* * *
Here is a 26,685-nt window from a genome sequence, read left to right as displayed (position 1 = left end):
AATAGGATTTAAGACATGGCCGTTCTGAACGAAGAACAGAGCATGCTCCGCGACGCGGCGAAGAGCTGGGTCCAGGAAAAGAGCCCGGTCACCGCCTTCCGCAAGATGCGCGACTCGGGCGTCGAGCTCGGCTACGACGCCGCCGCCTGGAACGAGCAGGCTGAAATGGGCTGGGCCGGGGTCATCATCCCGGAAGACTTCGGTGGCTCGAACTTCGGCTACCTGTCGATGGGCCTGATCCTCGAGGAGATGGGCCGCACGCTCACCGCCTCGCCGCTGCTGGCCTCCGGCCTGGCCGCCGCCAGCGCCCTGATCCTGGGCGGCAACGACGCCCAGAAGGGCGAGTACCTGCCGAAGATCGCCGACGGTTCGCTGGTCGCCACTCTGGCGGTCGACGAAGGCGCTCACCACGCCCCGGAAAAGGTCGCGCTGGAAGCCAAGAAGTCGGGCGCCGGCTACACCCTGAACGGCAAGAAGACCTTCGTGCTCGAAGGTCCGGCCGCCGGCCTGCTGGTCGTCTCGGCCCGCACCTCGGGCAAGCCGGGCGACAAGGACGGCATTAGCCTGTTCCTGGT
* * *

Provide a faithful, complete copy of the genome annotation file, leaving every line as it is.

Here is a 26,685-nt window from a genome sequence, read left to right as displayed (position 1 = left end):
AATAGGATTTAAGACATGGCCGTTCTGAACGAAGAACAGAGCATGCTCCGCGACGCGGCGAAGAGCTGGGTCCAGGAAAAGAGCCCGGTCACCGCCTTCCGCAAGATGCGCGACTCGGGCGTCGAGCTCGGCTACGACGCCGCCGCCTGGAACGAGCAGGCTGAAATGGGCTGGGCCGGGGTCATCATCCCGGAAGACTTCGGTGGCTCGAACTTCGGCTACCTGTCGATGGGCCTGATCCTCGAGGAGATGGGCCGCACGCTCACCGCCTCGCCGCTGCTGGCCTCCGGCCTGGCCGCCGCCAGCGCCCTGATCCTGGGCGGCAACGACGCCCAGAAGGGCGAGTACCTGCCGAAGATCGCCGACGGTTCGCTGGTCGCCACTCTGGCGGTCGACGAAGGCGCTCACCACGCCCCGGAAAAGGTCGCGCTGGAAGCCAAGAAGTCGGGCGCCGGCTACACCCTGAACGGCAAGAAGACCTTCGTGCTCGAAGGTCCGGCCGCCGGCCTGCTGGTCGTCTCGGCCCGCACCTCGGGCAAGCCGGGCGACAAGGACGGCATTAGCCTGTTCCTGGT